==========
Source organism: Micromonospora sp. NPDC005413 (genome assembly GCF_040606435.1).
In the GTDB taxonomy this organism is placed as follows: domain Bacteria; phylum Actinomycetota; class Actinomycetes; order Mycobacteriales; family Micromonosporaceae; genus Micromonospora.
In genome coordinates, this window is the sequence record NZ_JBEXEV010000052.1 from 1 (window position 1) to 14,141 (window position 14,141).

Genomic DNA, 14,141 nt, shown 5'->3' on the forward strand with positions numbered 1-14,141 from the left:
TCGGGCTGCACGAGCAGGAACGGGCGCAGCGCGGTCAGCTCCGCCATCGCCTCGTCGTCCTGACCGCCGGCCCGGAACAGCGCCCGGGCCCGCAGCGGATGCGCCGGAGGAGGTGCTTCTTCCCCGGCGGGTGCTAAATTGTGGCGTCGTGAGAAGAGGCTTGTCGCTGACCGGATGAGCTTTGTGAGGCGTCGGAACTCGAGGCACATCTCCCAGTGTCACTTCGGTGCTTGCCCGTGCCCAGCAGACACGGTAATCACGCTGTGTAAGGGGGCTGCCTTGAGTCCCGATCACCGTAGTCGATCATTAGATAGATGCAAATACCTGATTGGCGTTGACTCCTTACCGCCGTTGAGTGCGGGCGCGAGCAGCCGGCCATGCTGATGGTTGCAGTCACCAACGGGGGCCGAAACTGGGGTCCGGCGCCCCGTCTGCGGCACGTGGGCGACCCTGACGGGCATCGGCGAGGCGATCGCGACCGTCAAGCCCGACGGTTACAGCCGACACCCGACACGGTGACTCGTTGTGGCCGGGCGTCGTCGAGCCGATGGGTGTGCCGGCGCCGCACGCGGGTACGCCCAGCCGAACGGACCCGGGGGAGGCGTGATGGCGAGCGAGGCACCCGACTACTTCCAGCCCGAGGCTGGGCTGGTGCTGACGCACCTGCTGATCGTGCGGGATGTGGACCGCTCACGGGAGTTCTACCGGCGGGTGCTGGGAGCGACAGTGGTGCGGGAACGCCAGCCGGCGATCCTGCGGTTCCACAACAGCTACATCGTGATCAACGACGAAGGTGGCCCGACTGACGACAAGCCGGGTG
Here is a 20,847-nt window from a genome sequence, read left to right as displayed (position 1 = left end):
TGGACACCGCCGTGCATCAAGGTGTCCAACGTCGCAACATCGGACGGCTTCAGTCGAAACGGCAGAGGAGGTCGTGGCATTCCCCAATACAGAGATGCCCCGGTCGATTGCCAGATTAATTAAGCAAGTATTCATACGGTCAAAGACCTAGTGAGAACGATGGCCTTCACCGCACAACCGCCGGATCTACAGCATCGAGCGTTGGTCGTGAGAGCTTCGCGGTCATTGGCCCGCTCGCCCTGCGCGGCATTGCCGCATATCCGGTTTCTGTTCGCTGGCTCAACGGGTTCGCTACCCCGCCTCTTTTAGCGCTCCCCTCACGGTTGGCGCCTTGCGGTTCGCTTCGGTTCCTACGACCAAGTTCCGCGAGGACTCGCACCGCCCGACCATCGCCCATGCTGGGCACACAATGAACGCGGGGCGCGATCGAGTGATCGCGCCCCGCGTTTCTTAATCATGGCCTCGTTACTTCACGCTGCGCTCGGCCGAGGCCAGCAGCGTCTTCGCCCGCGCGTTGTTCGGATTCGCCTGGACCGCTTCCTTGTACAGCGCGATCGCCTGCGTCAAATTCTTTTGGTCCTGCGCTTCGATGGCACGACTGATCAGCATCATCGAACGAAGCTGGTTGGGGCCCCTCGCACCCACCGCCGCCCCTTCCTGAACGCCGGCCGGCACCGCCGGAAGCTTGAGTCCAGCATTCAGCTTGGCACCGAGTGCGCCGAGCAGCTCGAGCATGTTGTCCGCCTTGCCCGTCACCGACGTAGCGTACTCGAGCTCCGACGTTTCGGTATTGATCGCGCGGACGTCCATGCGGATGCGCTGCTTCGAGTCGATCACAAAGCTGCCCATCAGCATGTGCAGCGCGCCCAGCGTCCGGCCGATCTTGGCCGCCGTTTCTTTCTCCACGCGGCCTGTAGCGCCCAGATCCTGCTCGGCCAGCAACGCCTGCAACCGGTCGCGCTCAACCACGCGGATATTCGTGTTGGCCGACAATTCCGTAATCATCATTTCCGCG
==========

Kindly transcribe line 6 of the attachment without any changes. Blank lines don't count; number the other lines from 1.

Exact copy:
Here is a 20,847-nt window from a genome sequence, read left to right as displayed (position 1 = left end):